There is nothing that impedes Natarajan Chandrasekaran anymore. The chairman of Tata Sons—since February 21, 2017—has unambiguously retained his priceless crown. On the morning of March 26, 2021, the curtains came down on one of the ugliest corporate spats India has ever seen, with the Supreme Court setting aside a National Company Law Appellate Tribunal (NCLAT) order that had reinstated Cyrus Mistry as the chairman of Tata Sons.

For Chandra, as he is fondly called by everyone, the verdict may have opened up a new vista for a fresh legal fight.

While it ruled in favour of the Tatas and set aside the NCLAT order, the apex court has refused to rule on the separation of ownership, and asked the parties to explore the legal options available to them. It did not rule on the plea by Mistry and the Shapoorji Pallonji Group (SP Group) praying for alternate relief directing Tata Sons to cause the separation of their ownership interest in Tata Sons by extinguishing the shares held by the group in lieu of fair compensation. The next round in court, say legal luminaries, could be on the `fair valuation’ of the Tata group that is meant to fix the compensation for the SP Group. The apex court verdict upholding the Tatas’ claims will undoubtedly dilute Mistry’s bargaining power.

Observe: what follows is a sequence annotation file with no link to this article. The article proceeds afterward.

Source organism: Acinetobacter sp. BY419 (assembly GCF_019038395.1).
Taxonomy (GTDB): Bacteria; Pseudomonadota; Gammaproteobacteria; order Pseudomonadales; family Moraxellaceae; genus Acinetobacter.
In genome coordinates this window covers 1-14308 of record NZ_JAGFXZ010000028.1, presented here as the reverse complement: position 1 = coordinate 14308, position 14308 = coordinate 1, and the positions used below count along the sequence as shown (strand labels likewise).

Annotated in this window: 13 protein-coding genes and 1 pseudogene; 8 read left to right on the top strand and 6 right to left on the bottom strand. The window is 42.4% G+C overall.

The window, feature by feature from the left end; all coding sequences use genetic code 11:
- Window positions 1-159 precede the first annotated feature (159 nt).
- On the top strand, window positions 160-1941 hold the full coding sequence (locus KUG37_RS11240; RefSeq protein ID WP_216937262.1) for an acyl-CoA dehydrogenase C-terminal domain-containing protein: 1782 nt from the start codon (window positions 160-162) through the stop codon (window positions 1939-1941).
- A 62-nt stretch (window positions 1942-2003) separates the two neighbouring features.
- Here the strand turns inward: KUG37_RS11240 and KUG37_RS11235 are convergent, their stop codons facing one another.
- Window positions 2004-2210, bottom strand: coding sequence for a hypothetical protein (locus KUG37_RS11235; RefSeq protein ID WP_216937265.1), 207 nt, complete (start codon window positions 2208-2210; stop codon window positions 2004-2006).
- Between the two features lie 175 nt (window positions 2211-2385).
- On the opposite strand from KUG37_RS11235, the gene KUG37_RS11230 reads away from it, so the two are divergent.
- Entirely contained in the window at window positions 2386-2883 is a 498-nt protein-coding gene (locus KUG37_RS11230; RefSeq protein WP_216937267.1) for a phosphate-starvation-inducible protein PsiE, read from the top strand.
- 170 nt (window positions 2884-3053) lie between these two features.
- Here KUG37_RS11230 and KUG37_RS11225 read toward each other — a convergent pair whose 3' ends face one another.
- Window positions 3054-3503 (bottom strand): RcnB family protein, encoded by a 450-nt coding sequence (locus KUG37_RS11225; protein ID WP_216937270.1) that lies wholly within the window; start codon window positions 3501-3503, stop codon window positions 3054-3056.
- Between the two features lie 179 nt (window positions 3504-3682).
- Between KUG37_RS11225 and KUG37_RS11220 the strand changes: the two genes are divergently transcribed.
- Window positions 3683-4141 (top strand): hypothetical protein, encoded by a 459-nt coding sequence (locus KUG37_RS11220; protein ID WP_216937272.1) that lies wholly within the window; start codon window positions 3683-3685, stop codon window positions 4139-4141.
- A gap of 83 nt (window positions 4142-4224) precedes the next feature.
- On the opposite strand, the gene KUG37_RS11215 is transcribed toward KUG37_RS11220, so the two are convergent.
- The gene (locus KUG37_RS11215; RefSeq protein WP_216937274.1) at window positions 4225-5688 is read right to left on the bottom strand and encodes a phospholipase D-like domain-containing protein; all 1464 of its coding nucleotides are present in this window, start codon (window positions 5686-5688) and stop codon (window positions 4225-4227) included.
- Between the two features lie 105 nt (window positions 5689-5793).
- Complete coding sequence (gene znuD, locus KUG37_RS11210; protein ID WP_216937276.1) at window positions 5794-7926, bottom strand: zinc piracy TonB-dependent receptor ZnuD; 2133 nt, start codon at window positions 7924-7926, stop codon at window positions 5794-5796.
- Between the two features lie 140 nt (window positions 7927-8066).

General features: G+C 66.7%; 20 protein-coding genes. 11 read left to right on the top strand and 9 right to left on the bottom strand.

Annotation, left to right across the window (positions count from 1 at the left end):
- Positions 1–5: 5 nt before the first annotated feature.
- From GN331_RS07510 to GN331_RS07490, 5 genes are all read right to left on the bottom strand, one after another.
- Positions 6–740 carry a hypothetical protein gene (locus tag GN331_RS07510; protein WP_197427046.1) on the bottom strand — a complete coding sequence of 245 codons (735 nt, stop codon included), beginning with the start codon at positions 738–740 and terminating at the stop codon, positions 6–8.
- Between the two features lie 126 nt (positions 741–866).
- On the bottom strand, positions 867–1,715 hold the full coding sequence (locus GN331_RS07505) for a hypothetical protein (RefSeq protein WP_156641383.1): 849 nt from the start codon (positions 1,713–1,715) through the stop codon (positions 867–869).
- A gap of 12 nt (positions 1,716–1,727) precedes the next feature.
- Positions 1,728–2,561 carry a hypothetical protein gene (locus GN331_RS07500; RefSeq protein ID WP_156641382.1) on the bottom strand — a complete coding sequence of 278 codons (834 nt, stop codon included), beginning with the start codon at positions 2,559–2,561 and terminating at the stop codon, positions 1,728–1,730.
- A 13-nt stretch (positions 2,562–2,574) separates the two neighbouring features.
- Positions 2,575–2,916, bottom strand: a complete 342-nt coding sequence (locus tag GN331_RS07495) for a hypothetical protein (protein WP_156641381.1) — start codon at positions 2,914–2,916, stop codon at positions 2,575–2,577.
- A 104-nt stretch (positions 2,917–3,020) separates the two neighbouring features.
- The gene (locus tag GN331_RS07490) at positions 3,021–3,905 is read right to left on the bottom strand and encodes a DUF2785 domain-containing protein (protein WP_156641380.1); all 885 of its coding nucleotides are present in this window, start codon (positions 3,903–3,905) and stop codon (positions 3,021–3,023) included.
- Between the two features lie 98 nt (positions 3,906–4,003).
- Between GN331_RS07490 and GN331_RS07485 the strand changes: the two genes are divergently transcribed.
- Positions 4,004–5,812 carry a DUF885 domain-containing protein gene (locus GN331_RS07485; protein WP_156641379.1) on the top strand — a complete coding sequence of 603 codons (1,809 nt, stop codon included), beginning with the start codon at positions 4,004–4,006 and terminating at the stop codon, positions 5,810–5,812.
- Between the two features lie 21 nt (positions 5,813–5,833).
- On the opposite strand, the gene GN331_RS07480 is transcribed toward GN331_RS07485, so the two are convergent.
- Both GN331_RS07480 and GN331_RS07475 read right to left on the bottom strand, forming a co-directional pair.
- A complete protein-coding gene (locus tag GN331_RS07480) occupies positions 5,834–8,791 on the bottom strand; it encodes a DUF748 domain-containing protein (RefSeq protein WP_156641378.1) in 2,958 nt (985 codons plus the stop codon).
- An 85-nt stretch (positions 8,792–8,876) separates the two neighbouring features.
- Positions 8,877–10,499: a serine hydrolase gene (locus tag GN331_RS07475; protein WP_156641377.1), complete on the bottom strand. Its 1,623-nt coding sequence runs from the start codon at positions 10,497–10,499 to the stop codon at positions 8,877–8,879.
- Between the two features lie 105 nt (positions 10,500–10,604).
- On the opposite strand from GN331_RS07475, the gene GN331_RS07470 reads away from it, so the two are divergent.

“The valuation of shares of SP Group depends on the value of stake of Tata Sons in listed equities, unlisted equities, immovable assets, etc. and also perhaps the funds raised by SP Group on the security pledge of the shares. Therefore, at this stage and in this court, we cannot adjudicate on the fair compensation. We will leave it to the parties to take the Article 75 (of the Companies Act) route or any other legally available route in this regard,” said the judgment.

For the quintessential Tamilian from Namakkal, who took the reins of the Tata group after a successful stint at Tata Consultancy Services (TCS), it’s a much smoother road ahead now as he steers the group out of the corner-room crisis. Chandra can now leave everything behind and focus on the growth of the group, which has a current market capitalisation of a little over ₹17 lakh crore.

In the past four years, the combined market capitalisation of the listed entities of the Tata group (29 listed companies) has risen at a compound annual rate of growth (CAGR) of 20%, despite some companies facing turbulence in 2020. It is surely a matter of pride for Chandra. But on the flip side, a dozen companies of the group continue to account for around 98% of the group’s market capitalisation, with four giants—TCS, Tata Motors, Tata Steel, and Titan—contributing nearly 85%. While companies like Indian Hotels, Tata Metaliks, Tata Consumer and Tata Elxsi reported significant gains, the two legacy behemoths —Tata Motors and Tata Steel—have continued to face headwinds.